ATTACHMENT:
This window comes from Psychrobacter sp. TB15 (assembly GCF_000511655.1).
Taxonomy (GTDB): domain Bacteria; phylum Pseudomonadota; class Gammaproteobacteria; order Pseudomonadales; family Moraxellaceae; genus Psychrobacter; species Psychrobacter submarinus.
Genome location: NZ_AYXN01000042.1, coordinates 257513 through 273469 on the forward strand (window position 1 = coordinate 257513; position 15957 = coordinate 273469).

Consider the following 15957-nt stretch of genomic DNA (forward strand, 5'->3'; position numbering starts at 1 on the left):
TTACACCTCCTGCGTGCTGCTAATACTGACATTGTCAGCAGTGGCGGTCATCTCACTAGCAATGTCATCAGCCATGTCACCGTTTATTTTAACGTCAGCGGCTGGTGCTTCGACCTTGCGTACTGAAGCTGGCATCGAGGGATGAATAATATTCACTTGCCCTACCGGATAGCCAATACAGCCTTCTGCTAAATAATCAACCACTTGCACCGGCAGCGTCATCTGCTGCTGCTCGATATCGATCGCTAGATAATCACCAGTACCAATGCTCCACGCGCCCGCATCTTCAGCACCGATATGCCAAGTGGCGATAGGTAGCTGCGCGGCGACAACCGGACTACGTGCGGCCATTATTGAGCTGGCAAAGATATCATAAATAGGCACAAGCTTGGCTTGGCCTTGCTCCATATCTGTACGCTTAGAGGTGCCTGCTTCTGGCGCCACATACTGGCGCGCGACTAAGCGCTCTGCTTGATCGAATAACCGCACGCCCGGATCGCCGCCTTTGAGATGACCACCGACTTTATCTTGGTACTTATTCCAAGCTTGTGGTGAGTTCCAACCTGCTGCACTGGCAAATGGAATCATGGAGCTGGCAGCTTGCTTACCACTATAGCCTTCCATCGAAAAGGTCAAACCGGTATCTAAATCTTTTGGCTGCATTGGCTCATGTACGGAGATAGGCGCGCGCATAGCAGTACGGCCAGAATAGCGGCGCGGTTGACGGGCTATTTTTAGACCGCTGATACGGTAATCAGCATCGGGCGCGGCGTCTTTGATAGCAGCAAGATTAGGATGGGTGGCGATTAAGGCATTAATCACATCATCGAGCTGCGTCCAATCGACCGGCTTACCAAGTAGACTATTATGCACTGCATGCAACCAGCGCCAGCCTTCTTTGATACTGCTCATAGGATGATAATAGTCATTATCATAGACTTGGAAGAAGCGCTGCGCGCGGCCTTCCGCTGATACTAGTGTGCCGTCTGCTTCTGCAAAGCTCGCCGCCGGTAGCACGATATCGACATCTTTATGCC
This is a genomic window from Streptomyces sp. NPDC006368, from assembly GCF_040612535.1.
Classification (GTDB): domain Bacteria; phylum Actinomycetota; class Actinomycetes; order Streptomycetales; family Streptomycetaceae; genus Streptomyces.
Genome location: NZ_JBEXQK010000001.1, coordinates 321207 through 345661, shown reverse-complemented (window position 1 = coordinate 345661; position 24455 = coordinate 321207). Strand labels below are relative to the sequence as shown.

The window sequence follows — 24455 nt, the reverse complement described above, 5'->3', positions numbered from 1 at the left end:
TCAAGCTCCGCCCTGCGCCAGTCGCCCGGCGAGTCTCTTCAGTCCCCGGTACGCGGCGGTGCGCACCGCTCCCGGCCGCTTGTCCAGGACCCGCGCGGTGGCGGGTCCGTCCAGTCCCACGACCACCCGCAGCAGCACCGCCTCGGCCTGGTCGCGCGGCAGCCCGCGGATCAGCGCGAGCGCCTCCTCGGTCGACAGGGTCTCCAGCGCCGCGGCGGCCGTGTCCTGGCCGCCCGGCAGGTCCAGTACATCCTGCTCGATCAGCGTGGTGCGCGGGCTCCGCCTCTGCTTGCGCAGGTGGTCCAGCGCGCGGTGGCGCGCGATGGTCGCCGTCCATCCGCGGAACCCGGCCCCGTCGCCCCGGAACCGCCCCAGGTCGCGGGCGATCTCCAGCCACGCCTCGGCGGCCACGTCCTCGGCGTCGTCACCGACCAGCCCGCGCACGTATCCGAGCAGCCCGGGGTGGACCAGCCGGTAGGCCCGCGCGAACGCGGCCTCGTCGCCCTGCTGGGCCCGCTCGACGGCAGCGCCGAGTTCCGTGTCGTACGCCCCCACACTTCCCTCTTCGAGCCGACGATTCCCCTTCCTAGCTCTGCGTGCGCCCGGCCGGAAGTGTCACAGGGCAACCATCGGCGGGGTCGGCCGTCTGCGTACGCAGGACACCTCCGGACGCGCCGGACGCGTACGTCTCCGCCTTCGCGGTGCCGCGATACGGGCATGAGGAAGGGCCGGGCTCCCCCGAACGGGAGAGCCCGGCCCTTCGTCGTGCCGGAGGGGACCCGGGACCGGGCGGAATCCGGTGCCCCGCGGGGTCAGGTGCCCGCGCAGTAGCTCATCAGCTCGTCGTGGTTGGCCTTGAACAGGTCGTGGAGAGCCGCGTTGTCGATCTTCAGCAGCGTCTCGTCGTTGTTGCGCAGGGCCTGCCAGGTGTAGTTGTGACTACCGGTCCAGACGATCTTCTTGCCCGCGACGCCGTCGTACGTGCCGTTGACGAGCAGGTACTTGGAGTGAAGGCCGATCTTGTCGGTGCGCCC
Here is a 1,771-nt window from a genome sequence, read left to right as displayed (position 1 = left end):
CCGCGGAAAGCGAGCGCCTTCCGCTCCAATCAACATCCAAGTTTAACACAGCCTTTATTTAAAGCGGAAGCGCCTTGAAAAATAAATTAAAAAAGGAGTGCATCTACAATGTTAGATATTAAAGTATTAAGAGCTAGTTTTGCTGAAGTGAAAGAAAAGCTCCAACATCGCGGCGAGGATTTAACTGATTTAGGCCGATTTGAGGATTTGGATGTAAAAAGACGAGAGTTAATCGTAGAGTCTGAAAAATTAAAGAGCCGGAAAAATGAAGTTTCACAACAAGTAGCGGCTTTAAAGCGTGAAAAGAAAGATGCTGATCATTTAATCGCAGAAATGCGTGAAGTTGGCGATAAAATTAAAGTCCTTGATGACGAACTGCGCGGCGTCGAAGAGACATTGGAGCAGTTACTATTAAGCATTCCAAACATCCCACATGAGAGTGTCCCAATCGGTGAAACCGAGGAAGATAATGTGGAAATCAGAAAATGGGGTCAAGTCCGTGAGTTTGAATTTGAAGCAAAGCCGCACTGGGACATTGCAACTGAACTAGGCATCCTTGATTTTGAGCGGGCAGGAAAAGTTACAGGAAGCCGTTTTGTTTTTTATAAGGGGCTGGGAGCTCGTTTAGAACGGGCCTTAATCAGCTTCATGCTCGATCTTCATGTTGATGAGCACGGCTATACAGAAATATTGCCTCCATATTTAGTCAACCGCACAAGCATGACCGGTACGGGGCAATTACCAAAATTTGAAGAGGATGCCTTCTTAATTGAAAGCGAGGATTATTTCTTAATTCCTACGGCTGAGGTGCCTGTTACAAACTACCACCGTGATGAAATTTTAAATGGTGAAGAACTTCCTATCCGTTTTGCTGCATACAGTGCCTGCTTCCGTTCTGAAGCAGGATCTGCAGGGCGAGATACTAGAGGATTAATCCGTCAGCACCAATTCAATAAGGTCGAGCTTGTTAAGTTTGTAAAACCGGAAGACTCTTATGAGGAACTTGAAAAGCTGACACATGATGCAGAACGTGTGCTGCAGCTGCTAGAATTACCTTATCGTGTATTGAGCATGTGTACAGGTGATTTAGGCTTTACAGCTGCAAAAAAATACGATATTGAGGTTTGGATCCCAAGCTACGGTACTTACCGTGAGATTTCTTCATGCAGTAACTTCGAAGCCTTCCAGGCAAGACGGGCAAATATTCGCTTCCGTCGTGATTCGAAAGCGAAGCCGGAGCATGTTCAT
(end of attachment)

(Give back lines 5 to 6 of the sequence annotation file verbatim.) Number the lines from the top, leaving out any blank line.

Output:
TTACACCTCCTGCGTGCTGCTAATACTGACATTGTCAGCAGTGGCGGTCATCTCACTAGCAATGTCATCAGCCATGTCACCGTTTATTTTAACGTCAGCGGCTGGTGCTTCGACCTTGCGTACTGAAGCTGGCATCGAGGGATGAATAATATTCACTTGCCCTACCGGATAGCCAATACAGCCTTCTGCTAAATAATCAACCACTTGCACCGGCAGCGTCATCTGCTGCTGCTCGATATCGATCGCTAGATAATCACCAGTACCAATGCTCCACGCGCCCGCATCTTCAGCACCGATATGCCAAGTGGCGATAGGTAGCTGCGCGGCGACAACCGGACTACGTGCGGCCATTATTGAGCTGGCAAAGATATCATAAATAGGCACAAGCTTGGCTTGGCCTTGCTCCATATCTGTACGCTTAGAGGTGCCTGCTTCTGGCGCCACATACTGGCGCGCGACTAAGCGCTCTGCTTGATCGAATAACCGCACGCCCGGATCGCCGCCTTTGAGATGACCACCGACTTTATCTTGGTACTTATTCCAAGCTTGTGGTGAGTTCCAACCTGCTGCACTGGCAAATGGAATCATGGAGCTGGCAGCTTGCTTACCACTATAGCCTTCCATCGAAAAGGTCAAACCGGTATCTAAATCTTTTGGCTGCATTGGCTCATGTACGGAGATAGGCGCGCGCATAGCAGTACGGCCAGAATAGCGGCGCGGTTGACGGGCTATTTTTAGACCGCTGATACGGTAATCAGCATCGGGCGCGGCGTCTTTGATAGCAGCAAGATTAGGATGGGTGGCGATTAAGGCATTAATCACATCATCGAGCTGCGTCCAATCGACCGGCTTACCAAGTAGACTATTATGCACTGCATGCAACCAGCGCCAGCCTTCTTTGATACTGCTCATAGGATGATAATAGTCATTATCATAGACTTGGAAGAAGCGCTGCGCGCGGCCTTCCGCTGATACTAGTGTGCCGTCTGCTTCTGCAAAGCTCGCCGCCGGTAGCACGATATCGACATCTTTATGCC
This is a genomic window from Streptomyces sp. NPDC006368, from assembly GCF_040612535.1.